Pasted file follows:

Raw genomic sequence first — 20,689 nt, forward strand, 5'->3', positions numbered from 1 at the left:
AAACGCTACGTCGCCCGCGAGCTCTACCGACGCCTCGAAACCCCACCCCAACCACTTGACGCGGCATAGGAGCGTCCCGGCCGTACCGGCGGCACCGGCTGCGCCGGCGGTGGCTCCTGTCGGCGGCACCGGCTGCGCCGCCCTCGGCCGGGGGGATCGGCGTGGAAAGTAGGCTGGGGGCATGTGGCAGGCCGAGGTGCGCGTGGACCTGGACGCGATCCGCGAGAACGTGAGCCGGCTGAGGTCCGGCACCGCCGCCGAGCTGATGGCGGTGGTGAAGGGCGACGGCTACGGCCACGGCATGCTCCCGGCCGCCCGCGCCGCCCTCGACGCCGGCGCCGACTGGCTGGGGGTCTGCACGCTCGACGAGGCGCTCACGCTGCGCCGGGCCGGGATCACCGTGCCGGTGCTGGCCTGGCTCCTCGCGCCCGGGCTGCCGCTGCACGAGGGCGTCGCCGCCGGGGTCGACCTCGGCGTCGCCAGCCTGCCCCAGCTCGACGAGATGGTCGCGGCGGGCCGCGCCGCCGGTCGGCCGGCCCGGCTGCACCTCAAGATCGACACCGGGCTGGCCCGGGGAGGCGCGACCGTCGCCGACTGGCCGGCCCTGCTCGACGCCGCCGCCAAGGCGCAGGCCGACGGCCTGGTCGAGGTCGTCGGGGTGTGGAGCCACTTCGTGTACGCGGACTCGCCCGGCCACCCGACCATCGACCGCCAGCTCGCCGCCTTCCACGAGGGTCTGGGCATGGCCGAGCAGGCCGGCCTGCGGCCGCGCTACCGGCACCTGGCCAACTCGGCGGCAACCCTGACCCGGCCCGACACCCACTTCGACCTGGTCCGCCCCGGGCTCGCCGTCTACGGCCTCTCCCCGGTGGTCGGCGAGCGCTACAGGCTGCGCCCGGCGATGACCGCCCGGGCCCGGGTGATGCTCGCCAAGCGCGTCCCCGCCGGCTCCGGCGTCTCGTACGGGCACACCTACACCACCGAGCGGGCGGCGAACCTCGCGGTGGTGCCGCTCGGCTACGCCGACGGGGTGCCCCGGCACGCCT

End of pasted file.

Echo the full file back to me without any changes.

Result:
Raw genomic sequence first — 20,689 nt, forward strand, 5'->3', positions numbered from 1 at the left:
AAACGCTACGTCGCCCGCGAGCTCTACCGACGCCTCGAAACCCCACCCCAACCACTTGACGCGGCATAGGAGCGTCCCGGCCGTACCGGCGGCACCGGCTGCGCCGGCGGTGGCTCCTGTCGGCGGCACCGGCTGCGCCGCCCTCGGCCGGGGGGATCGGCGTGGAAAGTAGGCTGGGGGCATGTGGCAGGCCGAGGTGCGCGTGGACCTGGACGCGATCCGCGAGAACGTGAGCCGGCTGAGGTCCGGCACCGCCGCCGAGCTGATGGCGGTGGTGAAGGGCGACGGCTACGGCCACGGCATGCTCCCGGCCGCCCGCGCCGCCCTCGACGCCGGCGCCGACTGGCTGGGGGTCTGCACGCTCGACGAGGCGCTCACGCTGCGCCGGGCCGGGATCACCGTGCCGGTGCTGGCCTGGCTCCTCGCGCCCGGGCTGCCGCTGCACGAGGGCGTCGCCGCCGGGGTCGACCTCGGCGTCGCCAGCCTGCCCCAGCTCGACGAGATGGTCGCGGCGGGCCGCGCCGCCGGTCGGCCGGCCCGGCTGCACCTCAAGATCGACACCGGGCTGGCCCGGGGAGGCGCGACCGTCGCCGACTGGCCGGCCCTGCTCGACGCCGCCGCCAAGGCGCAGGCCGACGGCCTGGTCGAGGTCGTCGGGGTGTGGAGCCACTTCGTGTACGCGGACTCGCCCGGCCACCCGACCATCGACCGCCAGCTCGCCGCCTTCCACGAGGGTCTGGGCATGGCCGAGCAGGCCGGCCTGCGGCCGCGCTACCGGCACCTGGCCAACTCGGCGGCAACCCTGACCCGGCCCGACACCCACTTCGACCTGGTCCGCCCCGGGCTCGCCGTCTACGGCCTCTCCCCGGTGGTCGGCGAGCGCTACAGGCTGCGCCCGGCGATGACCGCCCGGGCCCGGGTGATGCTCGCCAAGCGCGTCCCCGCCGGCTCCGGCGTCTCGTACGGGCACACCTACACCACCGAGCGGGCGGCGAACCTCGCGGTGGTGCCGCTCGGCTACGCCGACGGGGTGCCCCGGCACGCCT